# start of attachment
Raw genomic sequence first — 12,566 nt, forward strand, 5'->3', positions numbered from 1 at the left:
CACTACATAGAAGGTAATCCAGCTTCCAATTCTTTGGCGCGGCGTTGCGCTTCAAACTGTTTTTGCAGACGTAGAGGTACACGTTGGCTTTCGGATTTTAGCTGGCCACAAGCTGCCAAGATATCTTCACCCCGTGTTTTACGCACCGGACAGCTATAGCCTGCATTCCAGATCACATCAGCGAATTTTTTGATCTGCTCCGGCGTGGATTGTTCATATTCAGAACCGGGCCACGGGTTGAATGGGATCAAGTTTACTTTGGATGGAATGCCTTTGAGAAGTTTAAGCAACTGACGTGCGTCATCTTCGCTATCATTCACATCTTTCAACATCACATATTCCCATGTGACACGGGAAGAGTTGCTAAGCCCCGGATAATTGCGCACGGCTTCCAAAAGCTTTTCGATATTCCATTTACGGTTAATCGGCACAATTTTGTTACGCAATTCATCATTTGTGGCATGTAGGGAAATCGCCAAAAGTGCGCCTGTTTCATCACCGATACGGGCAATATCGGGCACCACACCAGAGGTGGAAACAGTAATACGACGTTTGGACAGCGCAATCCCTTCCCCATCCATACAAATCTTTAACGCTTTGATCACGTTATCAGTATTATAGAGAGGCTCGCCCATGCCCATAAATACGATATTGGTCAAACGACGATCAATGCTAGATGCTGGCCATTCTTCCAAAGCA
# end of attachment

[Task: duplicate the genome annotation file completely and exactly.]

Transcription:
Raw genomic sequence first — 12,566 nt, forward strand, 5'->3', positions numbered from 1 at the left:
CACTACATAGAAGGTAATCCAGCTTCCAATTCTTTGGCGCGGCGTTGCGCTTCAAACTGTTTTTGCAGACGTAGAGGTACACGTTGGCTTTCGGATTTTAGCTGGCCACAAGCTGCCAAGATATCTTCACCCCGTGTTTTACGCACCGGACAGCTATAGCCTGCATTCCAGATCACATCAGCGAATTTTTTGATCTGCTCCGGCGTGGATTGTTCATATTCAGAACCGGGCCACGGGTTGAATGGGATCAAGTTTACTTTGGATGGAATGCCTTTGAGAAGTTTAAGCAACTGACGTGCGTCATCTTCGCTATCATTCACATCTTTCAACATCACATATTCCCATGTGACACGGGAAGAGTTGCTAAGCCCCGGATAATTGCGCACGGCTTCCAAAAGCTTTTCGATATTCCATTTACGGTTAATCGGCACAATTTTGTTACGCAATTCATCATTTGTGGCATGTAGGGAAATCGCCAAAAGTGCGCCTGTTTCATCACCGATACGGGCAATATCGGGCACCACACCAGAGGTGGAAACAGTAATACGACGTTTGGACAGCGCAATCCCTTCCCCATCCATACAAATCTTTAACGCTTTGATCACGTTATCAGTATTATAGAGAGGCTCGCCCATGCCCATAAATACGATATTGGTCAAACGACGATCAATGCTAGATGCTGGCCATTCTTCCAAAGCA